In Figure 2 we show the top 10 IOR scores for any number of client nodes.
Here too, the latest Pengcheng submission came in at #1 with a IOR score of ~3.4K. It is interesting that the #1 Pengcheng system performed 4.9X the nearest non-Pengcheng submission.
Similarly, #2 and #3 IOR ranked submissions were older Pengcheng systems with IOR scores of ~1.5K each. We have discussed the system characteristics above with one difference the #2 submission had 256 clients with 256 storage nodes and #3 system had 254 client and 255 storage nodes (opposite of their respective rankings in Figure 1s overall score).
The remainder of these rankings all used DDN-IME filesystems at either Oakforest or NURIAN (South Korea). All these systems used 2048 client nodes over 25 (Oakforest) or 48 (NURIAN) storage nodes with NVMe SSDS over Omnipath networking. (Note, the storage node, media and networking information for the #8 Oakforest and #9-10 NURIAN systems are missing but here we assume they are the same as the other submissions from these labs). All the DDN IME submissions seemed to perform similarly on the IOR benchmarks all under 700 IOR score. Moreover, none of these DDN-IME submissions ranked in the top ten for the overall score.
In Figure 3, we show the IO500 top 10 mdtest overall score rankings.
We almost need a logarithmic scale for the y-axis here. Again, the #1 system is the latest Pengcheng submission (ISC21) with an overall mdtest score of ~37.0K or ~19.8X better than the nearest non-Pengcheng competitor (Intel-DAOS @#4). We have discussed all these systems earlier. But whatever Pengcheng MadFS is doing, it is working exceptionally well for small block IO.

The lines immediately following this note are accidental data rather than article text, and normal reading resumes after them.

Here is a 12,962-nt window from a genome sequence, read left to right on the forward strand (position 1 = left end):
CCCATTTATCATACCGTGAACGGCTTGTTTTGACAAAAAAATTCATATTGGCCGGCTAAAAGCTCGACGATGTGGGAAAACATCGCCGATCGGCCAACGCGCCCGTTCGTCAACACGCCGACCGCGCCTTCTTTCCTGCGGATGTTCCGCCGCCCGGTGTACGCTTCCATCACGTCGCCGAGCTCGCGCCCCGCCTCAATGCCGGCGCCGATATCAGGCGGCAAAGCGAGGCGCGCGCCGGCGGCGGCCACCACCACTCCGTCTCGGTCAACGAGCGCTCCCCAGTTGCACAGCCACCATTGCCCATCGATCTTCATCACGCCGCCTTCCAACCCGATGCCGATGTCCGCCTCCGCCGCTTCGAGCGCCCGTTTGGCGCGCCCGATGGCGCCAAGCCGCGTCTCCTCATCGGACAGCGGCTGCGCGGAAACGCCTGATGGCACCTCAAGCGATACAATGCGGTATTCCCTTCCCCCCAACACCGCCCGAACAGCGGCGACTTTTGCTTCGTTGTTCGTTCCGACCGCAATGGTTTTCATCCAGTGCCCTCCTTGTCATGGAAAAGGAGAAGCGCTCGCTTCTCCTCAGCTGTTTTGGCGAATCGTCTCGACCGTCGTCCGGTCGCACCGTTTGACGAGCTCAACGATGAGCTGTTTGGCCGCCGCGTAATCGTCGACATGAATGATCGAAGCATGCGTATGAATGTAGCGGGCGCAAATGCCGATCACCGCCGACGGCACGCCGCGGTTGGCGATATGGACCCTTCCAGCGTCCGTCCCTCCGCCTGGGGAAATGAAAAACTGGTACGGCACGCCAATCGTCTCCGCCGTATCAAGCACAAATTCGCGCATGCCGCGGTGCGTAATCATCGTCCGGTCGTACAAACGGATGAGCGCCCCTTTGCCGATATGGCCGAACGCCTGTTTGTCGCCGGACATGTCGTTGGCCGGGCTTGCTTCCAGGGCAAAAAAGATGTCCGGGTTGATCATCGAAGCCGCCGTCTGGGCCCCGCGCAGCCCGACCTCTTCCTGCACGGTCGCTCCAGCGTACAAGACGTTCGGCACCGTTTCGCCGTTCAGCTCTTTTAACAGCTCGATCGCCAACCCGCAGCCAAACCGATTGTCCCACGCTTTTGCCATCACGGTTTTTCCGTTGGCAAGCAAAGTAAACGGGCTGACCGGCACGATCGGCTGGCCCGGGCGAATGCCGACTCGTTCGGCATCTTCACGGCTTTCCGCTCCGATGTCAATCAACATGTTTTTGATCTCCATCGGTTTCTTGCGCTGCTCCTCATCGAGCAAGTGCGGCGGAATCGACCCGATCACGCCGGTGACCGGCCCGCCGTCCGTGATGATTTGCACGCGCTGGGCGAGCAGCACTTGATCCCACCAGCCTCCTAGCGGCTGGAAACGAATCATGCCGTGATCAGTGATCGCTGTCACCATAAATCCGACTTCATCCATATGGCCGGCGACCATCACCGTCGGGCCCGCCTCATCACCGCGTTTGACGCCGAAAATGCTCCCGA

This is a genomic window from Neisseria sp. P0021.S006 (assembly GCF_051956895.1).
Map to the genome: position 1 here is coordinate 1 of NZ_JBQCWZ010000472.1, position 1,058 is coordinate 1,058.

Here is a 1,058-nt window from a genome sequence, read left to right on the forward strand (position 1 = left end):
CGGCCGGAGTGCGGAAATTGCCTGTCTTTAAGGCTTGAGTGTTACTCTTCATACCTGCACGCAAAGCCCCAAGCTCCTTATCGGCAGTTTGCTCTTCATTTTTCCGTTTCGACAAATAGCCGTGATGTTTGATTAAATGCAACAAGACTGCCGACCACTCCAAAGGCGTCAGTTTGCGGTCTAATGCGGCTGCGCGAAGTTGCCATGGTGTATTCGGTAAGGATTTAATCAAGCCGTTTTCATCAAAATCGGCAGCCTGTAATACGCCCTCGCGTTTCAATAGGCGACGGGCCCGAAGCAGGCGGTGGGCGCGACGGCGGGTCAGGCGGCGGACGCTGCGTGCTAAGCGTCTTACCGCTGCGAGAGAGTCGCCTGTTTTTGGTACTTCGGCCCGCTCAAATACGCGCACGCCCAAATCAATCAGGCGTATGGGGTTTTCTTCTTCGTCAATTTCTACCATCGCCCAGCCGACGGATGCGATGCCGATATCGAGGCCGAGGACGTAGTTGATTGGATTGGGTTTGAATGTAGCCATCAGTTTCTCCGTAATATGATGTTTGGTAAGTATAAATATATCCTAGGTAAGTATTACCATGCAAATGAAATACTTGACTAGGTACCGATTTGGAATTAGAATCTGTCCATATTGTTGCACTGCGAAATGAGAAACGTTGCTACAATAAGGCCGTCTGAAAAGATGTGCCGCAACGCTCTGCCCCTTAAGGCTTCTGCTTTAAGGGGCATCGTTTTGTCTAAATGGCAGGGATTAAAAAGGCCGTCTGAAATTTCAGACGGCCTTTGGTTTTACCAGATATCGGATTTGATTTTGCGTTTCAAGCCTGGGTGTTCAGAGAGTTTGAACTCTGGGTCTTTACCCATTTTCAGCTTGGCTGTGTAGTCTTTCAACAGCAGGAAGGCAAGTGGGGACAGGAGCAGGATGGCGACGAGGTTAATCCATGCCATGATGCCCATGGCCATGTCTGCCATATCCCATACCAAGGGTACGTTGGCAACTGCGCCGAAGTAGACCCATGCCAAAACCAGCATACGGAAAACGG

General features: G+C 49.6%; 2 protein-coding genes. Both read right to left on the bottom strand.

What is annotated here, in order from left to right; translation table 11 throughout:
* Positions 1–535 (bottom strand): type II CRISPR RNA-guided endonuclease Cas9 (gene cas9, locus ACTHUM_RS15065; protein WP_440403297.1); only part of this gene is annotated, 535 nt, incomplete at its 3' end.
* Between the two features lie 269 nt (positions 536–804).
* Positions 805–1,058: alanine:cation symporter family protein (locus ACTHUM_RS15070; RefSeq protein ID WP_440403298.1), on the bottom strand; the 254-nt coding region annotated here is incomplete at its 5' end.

IO500 10 client node results
Alas, there were no new 10 client node submissions, so there is no news to talk about here. We would say we see a similar picture in the 10 client node results from last year. That is, the Pengcheng 10 client node was #1 in overall and mdtest rankings. In the mdtest overall score it only managed 2.2X better than the non-Pengcheng, nearest DAOS competitor. It failed to come in as #1 in the IOR benchmark rankings, which was a Frontera-DDN-IME submission, but the 10-client node Pengcheng system was close (168 vs 176) to the #1 IOR 10 client node system.
IO500 HPC focused benchmarks differ substantially from other file system benchmarks we report on. For one thing, client node counts become important and for another file bandwidth is an equal factor to file IOPS. IO500 updates their rankings, twice a year (during ISC & SC conferences) so we may see some new results later in 2021.
This is our third attempt at analyzing IO500 results. We continue to think it best to report standard IO500 metrics. However, we have identified a few different metrics to add to their numbers, using SCI computed numbers on their results, but will save those for a later report.
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Silverton Consulting, Inc., is a U.S.-based Storage, Strategy & Systems consulting firm offering products and services to the data storage community